Back to the States

It's so strange being back here (I'm visiting home [the U.S.] for a few weeks) for a number of obvious reasons, but also for so many of the little differences in my life in Zacatecas that I had started taking for granted. They don’t have tortillas with every meal here in the States; the majority of people begin their day before 9:00 a.m.; there are not corner stores every 1/2 mile; going to the movies is way too expensive; people assume that you were born here, that you speak English, and when you don't fit into these categories…people are really thrown off and can have very interesting reactions.

Then there's the whole fact that I feel I have lost every ounce of sexiness on the plane ride over the border. It's as if everyone is so terrified of being offensive or inappropriate that even a glance here or there of appreciation is beyond the acceptable limit. Now, I'm not out there looking for turning heads on every corner or even a Friday night date (might prove uncomfortable with my partner at my side), but what I do think lacks every now and then is a general acceptance of natural attraction, appreciation of others’ attraction, and just a little more warmth between the people. Interestingly enough, I have noticed that in both Mexico and the States, when women find other women attractive it’s not as big of a deal to make public such feelings.

Oh, and back in Mexico my partner always feels the need to walk on the outside when we walk down the street on the sidewalk together. Now, it’s hard to understand his inclination outside of a place where something like this is an integral part of the culture, but it is understood that if you are walking down the street with the woman on the outside (open to the street), it’s and open invitation to yell out with those famous cat calls I refer to so frequently. So anyway, my partner unconsciously is always on the outside. I’ll admit, I’ve let my irritation and anger dissolve into understanding and general ambivalence. But here, in the States, not once has my partner even made a move for the outside. It’s just a different feel here.

People are so afraid to be warm. Friendly, kind, outgoing, if you want, but really it's just a matter of acknowledging other people around you, saying a few words in the 7-11, or smiling as you cross walking in and out of the metro station. I can remember after moving down to Mexico for the first time, I would meet people and literally after five minutes, they would be inviting me to stay with them and their family in their hometown. A very common thing to do in Mexico, all parts of the country, is to describe your own house as someone else's. For example, the following could be a common convo:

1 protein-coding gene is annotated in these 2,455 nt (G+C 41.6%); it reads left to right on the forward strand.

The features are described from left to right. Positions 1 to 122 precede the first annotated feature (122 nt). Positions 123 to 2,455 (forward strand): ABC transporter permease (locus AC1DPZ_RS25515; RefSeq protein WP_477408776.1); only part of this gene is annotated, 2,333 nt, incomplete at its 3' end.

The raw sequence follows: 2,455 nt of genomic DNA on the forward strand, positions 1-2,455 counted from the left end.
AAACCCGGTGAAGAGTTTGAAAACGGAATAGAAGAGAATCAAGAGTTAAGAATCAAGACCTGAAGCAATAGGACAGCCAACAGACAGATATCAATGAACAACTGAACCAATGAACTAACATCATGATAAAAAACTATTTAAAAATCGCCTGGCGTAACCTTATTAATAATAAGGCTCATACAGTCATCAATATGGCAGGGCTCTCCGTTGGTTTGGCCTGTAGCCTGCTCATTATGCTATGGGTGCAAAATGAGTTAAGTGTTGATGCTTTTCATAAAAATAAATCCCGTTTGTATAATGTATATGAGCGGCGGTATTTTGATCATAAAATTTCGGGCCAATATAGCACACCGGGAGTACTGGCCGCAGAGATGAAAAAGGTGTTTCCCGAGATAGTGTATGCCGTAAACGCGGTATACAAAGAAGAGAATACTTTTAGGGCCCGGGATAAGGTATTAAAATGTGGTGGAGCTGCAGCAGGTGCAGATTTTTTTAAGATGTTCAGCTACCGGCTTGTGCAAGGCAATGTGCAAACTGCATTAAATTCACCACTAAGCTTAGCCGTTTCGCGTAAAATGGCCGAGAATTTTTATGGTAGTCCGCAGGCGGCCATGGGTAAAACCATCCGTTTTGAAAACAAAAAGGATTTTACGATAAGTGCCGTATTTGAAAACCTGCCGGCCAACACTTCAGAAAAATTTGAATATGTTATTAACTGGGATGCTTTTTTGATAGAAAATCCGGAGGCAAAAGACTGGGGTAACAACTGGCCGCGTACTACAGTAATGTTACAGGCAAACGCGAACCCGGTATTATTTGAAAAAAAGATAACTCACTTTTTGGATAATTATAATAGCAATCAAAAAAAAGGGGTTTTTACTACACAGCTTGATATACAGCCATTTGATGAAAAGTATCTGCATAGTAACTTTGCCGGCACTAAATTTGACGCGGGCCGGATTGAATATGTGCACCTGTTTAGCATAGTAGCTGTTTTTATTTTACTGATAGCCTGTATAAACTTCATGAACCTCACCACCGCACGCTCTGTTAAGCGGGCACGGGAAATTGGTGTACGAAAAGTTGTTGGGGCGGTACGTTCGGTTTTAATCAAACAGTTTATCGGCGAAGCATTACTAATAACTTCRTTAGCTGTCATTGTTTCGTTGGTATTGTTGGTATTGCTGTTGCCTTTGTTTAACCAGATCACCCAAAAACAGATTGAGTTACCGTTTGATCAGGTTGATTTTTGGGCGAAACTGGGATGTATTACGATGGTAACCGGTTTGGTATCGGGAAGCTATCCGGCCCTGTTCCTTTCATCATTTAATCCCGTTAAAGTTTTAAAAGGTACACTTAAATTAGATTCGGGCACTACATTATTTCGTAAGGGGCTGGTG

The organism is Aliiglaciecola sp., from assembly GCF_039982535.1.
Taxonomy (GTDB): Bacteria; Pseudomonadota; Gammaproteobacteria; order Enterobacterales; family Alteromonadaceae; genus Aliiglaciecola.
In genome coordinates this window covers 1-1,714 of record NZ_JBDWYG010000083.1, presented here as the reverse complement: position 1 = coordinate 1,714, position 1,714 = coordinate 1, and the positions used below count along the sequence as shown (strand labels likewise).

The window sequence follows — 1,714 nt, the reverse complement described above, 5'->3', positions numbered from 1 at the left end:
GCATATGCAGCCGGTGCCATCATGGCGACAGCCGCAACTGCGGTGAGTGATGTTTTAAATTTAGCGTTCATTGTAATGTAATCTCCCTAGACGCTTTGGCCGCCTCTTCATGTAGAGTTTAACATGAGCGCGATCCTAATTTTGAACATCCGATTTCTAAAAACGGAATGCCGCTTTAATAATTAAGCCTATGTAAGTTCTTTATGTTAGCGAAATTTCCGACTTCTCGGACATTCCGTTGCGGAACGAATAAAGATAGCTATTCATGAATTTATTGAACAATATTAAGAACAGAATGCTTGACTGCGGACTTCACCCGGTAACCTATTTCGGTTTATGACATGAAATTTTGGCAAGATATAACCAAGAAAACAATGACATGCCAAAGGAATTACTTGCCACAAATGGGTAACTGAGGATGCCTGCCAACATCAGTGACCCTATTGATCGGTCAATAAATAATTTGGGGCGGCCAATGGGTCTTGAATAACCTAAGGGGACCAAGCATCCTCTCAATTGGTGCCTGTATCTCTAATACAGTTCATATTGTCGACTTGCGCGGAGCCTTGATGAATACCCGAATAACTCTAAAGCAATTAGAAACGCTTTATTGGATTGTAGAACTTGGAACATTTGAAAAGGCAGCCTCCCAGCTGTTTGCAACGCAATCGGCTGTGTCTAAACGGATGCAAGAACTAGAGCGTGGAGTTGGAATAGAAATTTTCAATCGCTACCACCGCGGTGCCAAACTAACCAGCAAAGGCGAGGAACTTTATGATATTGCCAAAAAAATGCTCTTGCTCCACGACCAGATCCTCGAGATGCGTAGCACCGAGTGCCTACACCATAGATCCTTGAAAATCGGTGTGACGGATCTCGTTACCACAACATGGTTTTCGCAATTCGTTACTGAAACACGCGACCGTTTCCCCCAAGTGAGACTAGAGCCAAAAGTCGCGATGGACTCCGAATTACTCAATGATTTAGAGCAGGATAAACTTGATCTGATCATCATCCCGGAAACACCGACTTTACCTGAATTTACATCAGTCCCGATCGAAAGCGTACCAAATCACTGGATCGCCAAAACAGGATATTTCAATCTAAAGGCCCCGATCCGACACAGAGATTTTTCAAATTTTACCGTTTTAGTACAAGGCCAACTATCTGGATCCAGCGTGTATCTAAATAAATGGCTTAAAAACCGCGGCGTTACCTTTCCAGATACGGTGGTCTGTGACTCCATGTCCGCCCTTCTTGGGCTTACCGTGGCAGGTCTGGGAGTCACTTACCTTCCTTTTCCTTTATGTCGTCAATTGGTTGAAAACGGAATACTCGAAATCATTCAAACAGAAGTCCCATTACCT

Person A: "Hey! It's good to see you again! How are you today?
Person B: "So great. How are you? You look really nice today.
Person A: "Oh thanks! Hey, I can't remember, where did you say you live again?"
Person B: "Oh really close. It's on Rayon Ave. Just go to the end of the street and right there you'll see your house!

It's tough to really get the feel without the Spanish language, the warm tone of the voice, and the…mariachi music in the background (did you pick up on the sarcastic stereotype right there? Tricky, I know), but it's just a simple example.

I think I also had grown accustomed to the engraved gender roles that are ever-present way down south but for some reason they don’t' freak me out as much anymore. It's all your experiences, ya know? Education, people, you know, things you've seen. When something becomes commonplace, and you have a stronger understanding about where people are coming from, where that behavior is coming from, you don't fear it as much. Not gonna lie, I see it to be refreshing and yet terrifying at the same time.

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